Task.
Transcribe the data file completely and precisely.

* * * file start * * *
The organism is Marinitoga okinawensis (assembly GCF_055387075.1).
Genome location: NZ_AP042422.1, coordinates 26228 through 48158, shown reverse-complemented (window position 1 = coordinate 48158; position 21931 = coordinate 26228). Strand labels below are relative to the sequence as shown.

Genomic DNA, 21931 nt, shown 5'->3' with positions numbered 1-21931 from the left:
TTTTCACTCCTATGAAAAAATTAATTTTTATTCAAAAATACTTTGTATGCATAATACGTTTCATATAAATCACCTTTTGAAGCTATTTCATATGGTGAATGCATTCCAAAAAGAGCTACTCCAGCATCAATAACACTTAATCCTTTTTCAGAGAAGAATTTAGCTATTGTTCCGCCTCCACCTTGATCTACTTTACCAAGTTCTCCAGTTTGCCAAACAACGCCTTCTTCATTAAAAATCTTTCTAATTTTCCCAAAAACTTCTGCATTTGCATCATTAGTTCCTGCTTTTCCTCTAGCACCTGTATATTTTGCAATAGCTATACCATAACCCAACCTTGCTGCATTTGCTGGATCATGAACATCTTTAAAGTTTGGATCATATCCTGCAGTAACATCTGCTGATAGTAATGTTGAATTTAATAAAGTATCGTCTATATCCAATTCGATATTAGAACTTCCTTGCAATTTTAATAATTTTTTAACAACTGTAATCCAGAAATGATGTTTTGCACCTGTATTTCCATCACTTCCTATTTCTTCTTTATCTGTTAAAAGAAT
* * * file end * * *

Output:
The organism is Marinitoga okinawensis (assembly GCF_055387075.1).
Genome location: NZ_AP042422.1, coordinates 26228 through 48158, shown reverse-complemented (window position 1 = coordinate 48158; position 21931 = coordinate 26228). Strand labels below are relative to the sequence as shown.

Genomic DNA, 21931 nt, shown 5'->3' with positions numbered 1-21931 from the left:
TTTTCACTCCTATGAAAAAATTAATTTTTATTCAAAAATACTTTGTATGCATAATACGTTTCATATAAATCACCTTTTGAAGCTATTTCATATGGTGAATGCATTCCAAAAAGAGCTACTCCAGCATCAATAACACTTAATCCTTTTTCAGAGAAGAATTTAGCTATTGTTCCGCCTCCACCTTGATCTACTTTACCAAGTTCTCCAGTTTGCCAAACAACGCCTTCTTCATTAAAAATCTTTCTAATTTTCCCAAAAACTTCTGCATTTGCATCATTAGTTCCTGCTTTTCCTCTAGCACCTGTATATTTTGCAATAGCTATACCATAACCCAACCTTGCTGCATTTGCTGGATCATGAACATCTTTAAAGTTTGGATCATATCCTGCAGTAACATCTGCTGATAGTAATGTTGAATTTAATAAAGTATCGTCTATATCCAATTCGATATTAGAACTTCCTTGCAATTTTAATAATTTTTTAACAACTGTAATCCAGAAATGATGTTTTGCACCTGTATTTCCATCACTTCCTATTTCTTCTTTATCTGTTAAAAGAAT